New Regulations on the Employment of ForeignersComments Off on New Regulations on the Employment of Foreigners
In March 2018 the Thai cabinet approved the amendments to the Royal Ordinance on the Management of Foreign Workers Employment B.E. 2560 (2017). The amendments were published on March 27, 2018 in the Royal Gazette and are known as the Royal Decree on Managing the Work of Foreigners (No. 2) B.E. 2561 (the “Decree”).
The new provisions set forth significant changes to the work permit procedures in Thailand. They aim at providing more clarity and removing red tape in the process of employing foreigners in Thailand, an effort that is certainly viewed favorably by foreign employees and their employers. The new provisions introduce, where possible, notification requirements rather than a permission system.
Notable is that the definition of “work” has been adjusted, it now reads: “performing any profession, whether or not there is an employer, excluding business operations of a foreign business license’s holder under the Foreign Business Act” – as opposed to the previously wider definition of “exerting one’s physical energy or employing one’s knowledge to perform a profession or perform work, whether or not for wages or other benefits”. Notably, the new definition explicitly excludes the activity of foreigners holding or representing an entity holding a Foreign Business License (“FBL”). Therefore, foreigners working for an entity holding an FBL will not be required to obtain a work permit any longer.
A work permit is also not required if a foreigner enters the Kingdom only temporarily. The modified Section 4 of the Decree provides the following additional work permit exemptions:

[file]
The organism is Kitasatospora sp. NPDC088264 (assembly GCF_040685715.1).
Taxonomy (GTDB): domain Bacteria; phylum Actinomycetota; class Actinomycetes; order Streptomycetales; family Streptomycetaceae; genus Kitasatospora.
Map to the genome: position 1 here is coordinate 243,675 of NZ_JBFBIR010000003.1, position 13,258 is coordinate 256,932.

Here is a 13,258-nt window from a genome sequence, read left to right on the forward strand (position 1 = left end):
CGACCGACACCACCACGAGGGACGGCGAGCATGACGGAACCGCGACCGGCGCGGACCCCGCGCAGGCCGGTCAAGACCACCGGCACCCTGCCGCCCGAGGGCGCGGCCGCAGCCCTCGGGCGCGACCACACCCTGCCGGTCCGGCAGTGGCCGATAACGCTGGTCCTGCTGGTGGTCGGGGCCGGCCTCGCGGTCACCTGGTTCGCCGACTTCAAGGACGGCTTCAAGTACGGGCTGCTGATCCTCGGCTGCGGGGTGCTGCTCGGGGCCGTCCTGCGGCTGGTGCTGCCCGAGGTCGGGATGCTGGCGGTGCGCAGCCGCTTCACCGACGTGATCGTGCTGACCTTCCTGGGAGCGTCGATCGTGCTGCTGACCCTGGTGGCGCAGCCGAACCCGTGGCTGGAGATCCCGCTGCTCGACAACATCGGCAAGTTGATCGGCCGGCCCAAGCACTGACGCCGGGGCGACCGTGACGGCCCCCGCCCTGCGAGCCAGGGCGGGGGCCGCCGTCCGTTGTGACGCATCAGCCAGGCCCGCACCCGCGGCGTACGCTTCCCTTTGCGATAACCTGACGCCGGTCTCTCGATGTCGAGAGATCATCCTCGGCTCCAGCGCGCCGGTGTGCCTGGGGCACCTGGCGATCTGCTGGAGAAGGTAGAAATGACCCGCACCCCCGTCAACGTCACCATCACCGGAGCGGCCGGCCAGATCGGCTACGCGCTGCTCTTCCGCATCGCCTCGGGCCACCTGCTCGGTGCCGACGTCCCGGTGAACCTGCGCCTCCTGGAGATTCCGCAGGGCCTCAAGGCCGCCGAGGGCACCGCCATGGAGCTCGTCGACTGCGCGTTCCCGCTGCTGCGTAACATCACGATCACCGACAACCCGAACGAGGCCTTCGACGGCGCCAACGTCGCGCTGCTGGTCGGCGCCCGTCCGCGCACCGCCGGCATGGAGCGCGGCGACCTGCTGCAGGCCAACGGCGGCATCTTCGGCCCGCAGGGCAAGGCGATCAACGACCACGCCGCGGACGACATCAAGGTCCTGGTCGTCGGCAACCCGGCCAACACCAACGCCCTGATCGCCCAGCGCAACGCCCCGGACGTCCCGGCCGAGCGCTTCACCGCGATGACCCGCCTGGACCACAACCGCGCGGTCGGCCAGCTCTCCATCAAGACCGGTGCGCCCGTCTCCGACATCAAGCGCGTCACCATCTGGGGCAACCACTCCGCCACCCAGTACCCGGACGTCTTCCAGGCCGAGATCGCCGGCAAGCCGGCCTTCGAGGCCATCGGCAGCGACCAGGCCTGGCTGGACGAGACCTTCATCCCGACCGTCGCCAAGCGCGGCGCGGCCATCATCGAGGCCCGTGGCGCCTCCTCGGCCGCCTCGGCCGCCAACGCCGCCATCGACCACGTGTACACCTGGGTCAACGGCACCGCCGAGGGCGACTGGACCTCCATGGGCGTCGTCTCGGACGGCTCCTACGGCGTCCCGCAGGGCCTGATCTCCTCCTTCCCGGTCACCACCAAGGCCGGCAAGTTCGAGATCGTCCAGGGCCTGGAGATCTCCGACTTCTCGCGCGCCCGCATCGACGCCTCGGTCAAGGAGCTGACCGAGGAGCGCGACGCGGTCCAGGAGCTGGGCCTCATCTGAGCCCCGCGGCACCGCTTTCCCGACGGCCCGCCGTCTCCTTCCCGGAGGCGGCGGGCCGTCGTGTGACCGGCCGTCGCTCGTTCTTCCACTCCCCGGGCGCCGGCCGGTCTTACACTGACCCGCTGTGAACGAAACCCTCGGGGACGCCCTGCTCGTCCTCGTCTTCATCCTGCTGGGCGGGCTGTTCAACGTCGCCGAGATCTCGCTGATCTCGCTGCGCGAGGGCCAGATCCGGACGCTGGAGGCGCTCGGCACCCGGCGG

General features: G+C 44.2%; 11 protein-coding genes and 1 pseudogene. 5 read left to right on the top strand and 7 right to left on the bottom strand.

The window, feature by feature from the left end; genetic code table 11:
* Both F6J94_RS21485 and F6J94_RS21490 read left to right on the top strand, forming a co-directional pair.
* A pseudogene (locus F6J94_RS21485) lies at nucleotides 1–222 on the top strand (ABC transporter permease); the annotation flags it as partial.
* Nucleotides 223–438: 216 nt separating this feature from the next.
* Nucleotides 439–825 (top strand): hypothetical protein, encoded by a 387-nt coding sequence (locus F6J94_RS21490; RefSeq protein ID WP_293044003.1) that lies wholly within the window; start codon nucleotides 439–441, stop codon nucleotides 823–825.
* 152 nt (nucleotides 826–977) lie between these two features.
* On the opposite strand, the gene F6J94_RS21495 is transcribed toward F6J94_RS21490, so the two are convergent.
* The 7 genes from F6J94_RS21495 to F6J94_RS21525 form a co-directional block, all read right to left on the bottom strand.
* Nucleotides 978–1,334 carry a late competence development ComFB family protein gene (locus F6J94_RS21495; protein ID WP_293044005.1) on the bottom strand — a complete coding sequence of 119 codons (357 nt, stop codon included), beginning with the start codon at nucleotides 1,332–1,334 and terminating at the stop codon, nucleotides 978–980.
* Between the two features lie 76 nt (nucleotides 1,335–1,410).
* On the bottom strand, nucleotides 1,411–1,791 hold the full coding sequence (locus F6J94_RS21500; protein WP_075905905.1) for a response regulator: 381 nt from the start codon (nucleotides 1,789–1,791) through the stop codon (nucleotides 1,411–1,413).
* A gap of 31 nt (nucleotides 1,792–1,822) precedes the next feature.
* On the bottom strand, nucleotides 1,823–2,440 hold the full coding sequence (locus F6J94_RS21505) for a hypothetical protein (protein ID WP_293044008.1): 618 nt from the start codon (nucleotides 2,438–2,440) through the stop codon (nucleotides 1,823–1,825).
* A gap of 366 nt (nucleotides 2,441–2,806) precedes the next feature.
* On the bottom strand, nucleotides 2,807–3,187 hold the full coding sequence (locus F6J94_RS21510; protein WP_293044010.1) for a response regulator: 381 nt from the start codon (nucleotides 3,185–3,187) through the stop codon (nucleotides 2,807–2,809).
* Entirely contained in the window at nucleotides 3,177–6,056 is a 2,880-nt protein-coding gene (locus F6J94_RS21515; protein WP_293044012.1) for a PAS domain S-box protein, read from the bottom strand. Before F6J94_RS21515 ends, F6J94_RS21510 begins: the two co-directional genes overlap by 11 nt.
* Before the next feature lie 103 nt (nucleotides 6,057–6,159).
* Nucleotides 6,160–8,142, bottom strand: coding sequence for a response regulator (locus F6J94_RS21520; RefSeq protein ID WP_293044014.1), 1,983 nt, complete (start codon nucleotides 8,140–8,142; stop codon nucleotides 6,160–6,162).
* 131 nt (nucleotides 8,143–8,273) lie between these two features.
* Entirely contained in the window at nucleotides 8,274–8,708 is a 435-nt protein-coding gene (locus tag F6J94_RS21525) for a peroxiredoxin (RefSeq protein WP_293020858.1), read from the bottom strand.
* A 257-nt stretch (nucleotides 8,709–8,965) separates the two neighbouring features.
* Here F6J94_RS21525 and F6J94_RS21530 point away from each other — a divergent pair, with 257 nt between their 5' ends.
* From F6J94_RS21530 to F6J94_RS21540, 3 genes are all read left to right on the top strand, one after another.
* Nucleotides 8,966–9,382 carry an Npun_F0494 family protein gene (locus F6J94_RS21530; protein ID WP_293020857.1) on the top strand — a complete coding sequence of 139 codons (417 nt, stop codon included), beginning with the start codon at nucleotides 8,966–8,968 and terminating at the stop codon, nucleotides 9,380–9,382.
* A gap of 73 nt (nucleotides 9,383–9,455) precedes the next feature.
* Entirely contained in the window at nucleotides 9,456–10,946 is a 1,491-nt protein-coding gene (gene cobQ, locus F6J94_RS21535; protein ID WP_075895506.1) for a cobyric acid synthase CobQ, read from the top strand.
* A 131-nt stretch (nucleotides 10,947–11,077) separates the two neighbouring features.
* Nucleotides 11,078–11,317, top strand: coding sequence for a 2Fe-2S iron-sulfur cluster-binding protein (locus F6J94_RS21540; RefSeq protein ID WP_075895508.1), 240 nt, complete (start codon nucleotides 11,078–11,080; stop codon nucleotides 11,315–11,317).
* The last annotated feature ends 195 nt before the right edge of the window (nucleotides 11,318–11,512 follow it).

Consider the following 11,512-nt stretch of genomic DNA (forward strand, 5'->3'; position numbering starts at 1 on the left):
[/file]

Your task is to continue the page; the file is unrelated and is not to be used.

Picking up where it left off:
- Entering Thailand to organize or attend a meeting; this includes the participation in a pro-active way and allows the participant to give opinions, lectures and presentations.
- Entering Thailand to organize or attend training, workshops or seminars
- Entering Thailand to organize or attend art and/or cultural exhibitions, sports competitions or any other activities, as prescribed by the Thai cabinet.
The work permit exemptions under Section 4 also include foreigners who are investors or operators of businesses, experts or highly skilled professionals with knowledge that could be beneficial to Thailand’s development, as prescribed by the Thai cabinet.
It is now possible to submit an application for a work permit online, within Thailand or from outside the country. Furthermore, the processing time for issuing a work permit will not exceed 15 working days once a completed application has been submitted to the Department of Employment.
Finally, it should be noted that employer and foreign employee are obligated to notify the registrar within 15 days about the employment or any changes. Failure to do so will lead to a fine ranging from THB 20,000 to THB 50,000.
Particularly with regard to foreigners who work without a work permit, imprisonment is no longer stipulated by the provisions. Now, with the effective Royal Decree (No. 2) B.E., a foreigner who works without a work permit is subject to a fine of THB 5,000 to THB 50,000.
Employers who hire a foreigner without the relevant work permit will face a reduced fine of THB 10,000 to THB 100,000 per employee. An employer who repeats this offence shall be punished with imprisonment up to 1-year and/or a fine ranging from THB 50,000 to THB 200,000. Moreover, the employer will be prohibited from employing foreigners for three years.
It will be interesting to see the implementation of the new rules in practice – we will keep you informed.